Description: IMPORTANT, RARE, Pair of Massive Chinese silk Kesi, QING DYNASTY Period, and of the period (1644-1911). In series with Lot 242 The tall rectangular silt tapestry wealthy displayed the imperial five-claws dragons borne from turbulent cresting waves, the dragons detailed with ferocious faces and scaly bodies, writhing amongst stylized clouds and flame wisps surrounded with fumes clouds and flames; all delicately embroidered against bright-imperial-yellow silk ground. The image of the five-clawed dragon can be considered the ultimate reflection of the Qianlong emperor's imperial splendor. The works displayed a unique and rare artifact, shows a masterly craftsmanship. These massive Dragon silt tapestry is mounted on wooden frame, and royal blue matting border behind glass.
Dimensions: Dimension: 113-1/2" L x 44-7/8"W
Date: Qing Dynasty
Condition Report: Excellent condition
Please Note: EDEN Fine Antiques Galleries provides condition reports as a courtesy to our clients and assumes no liability for any error or omission. Any condition statement is given as a courtesy to a client, and is only an opinion and should not be treated as a statement of fact. Descriptions are our opinions and should in no way be construed as a guarantee of any kind as to age, condition, mater. The bidder assumes responsibility for ensuring that the condition of the item(s) meets with their satisfaction prior to bidding. The absence of a condition statement does not imply that the lot is in perfect condition or completely free from wear and tear, imperfections or the effects of aging.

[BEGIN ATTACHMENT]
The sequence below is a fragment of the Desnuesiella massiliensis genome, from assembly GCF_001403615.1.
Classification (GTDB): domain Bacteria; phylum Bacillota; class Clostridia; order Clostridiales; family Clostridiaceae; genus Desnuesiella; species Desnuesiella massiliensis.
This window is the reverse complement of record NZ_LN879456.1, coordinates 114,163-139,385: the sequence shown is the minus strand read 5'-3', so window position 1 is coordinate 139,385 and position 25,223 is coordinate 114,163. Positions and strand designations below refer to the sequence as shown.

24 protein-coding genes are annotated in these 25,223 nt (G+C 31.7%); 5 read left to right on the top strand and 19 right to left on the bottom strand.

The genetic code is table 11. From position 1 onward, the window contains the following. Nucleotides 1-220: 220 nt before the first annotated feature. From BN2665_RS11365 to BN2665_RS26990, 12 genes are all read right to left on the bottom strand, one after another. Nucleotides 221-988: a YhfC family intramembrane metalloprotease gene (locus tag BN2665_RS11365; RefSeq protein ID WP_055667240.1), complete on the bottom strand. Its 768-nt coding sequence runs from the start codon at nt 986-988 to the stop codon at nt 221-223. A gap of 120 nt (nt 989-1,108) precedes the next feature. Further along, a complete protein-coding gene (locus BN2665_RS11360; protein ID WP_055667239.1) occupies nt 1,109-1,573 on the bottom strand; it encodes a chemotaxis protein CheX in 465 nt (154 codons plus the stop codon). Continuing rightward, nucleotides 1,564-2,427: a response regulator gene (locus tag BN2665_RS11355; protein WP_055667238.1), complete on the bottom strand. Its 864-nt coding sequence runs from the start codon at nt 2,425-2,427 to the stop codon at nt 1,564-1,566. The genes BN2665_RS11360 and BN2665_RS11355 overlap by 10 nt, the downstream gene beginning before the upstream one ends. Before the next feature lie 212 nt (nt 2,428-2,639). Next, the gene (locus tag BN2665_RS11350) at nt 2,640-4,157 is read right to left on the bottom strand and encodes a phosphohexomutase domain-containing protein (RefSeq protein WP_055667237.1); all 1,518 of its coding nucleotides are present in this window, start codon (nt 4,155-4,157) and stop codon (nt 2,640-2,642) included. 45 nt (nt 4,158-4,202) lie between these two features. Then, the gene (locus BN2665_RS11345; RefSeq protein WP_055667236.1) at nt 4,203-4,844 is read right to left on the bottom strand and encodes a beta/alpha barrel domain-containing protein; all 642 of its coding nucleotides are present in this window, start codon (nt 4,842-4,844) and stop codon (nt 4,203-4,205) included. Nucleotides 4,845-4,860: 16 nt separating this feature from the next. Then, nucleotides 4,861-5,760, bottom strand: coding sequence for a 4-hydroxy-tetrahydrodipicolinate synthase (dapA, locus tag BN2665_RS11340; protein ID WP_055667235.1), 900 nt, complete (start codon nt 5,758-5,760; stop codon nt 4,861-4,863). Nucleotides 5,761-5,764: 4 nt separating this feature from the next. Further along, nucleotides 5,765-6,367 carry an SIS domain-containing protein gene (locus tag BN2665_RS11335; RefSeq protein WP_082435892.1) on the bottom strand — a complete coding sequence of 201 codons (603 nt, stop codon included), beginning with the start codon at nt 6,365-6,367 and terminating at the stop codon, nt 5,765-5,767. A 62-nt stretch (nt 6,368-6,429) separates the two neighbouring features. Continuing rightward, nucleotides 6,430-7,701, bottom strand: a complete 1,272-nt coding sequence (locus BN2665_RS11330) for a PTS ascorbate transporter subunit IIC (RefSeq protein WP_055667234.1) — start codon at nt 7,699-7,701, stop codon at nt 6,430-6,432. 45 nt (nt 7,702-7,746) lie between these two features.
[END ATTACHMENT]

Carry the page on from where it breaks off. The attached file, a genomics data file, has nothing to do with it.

Exhibited: Corresponding under the three headings 'Chinese Embroideries', 'Silk Exhibition May 1890'
Brenda M. King, Title Silk and Empire: Studies in imperialism, Publisher: Manchester University Press, 2005
Henry Blackburn, Academy Notes: Issues 15-18, Publisher: Chatto and Windus., 1889, the New York Public Library, Aug 6, 2008
Charles Eyre Pascoe, London of To-day: An Illustrated Handbook for the Season 1892, Publisher: Roberts Brothers, 1892
Society of Arts (Great Britain), Journal of the Society of Arts, Volume 43, Publisher: Society of Arts, 1895, Princeton University.
The London Gazette, Part 4, Publisher: T. Neuman, 1895, University of Iowa
Provenance: PROVENANCE: Relating to the arts and crafts firm of F. B. Goodyer of 55 New Bond Street (The Aesthetic Gallery) of London.
Some of the articles are corresponding under the three headings 'Chinese Embroideries', 'Silk Exhibition May 1890' (at which, according to one cutting, Goodyer had 'a great and well-deserved honor bestowed upon him by the Princess of Wales', who asked for him to be presented to her, 'when she spoke to him most kindly and cordially about his beautiful fabrics'), 'Silk Exhibition Nov. 1890'.
F. B. GOODYER (late partner in the firm of Messrs. Liberty and Co.) has long been recognized as a significant figure in the arts and crafts movement. He founded his Aesthetic Gallery at 55 Bond Street in 1889, for the sale of Artistic Fabrics and Eastern Curios. Recognizing their importance, a number of European museums formed collection of Liberty fabric at this time. Libertys shop, founded in Regent Street, London in 1875, was an influential and necessary outlet for English goods as well as imported Asian commodities.
F. B. GOODYER Whose excellent taste in window display of colored fabrics for furnishing and decorative purposes has long made this among the more attractive shops of this thoroughfare, for what might very well be known as Goodyer wares. The gallery combines have as varied a collection of pretty, artistic, and original design in cretonnes, muslins, printed velvets, tapestries, silks, etc., adapted of all kind of interior decoration; and also of quaint and original furniture, chairs, screens, tables, over mantels, books-cases, bedsteads (in wood-work), and the like, as gallery has to show.
In making reference here to Mr. Goodyer places, we commend to the attention of any who may be interested in the gold, gem, enamel, and silver jewelry, the interesting and beautiful collection of such work which he exhibit, which we believe, are unique of their kind.
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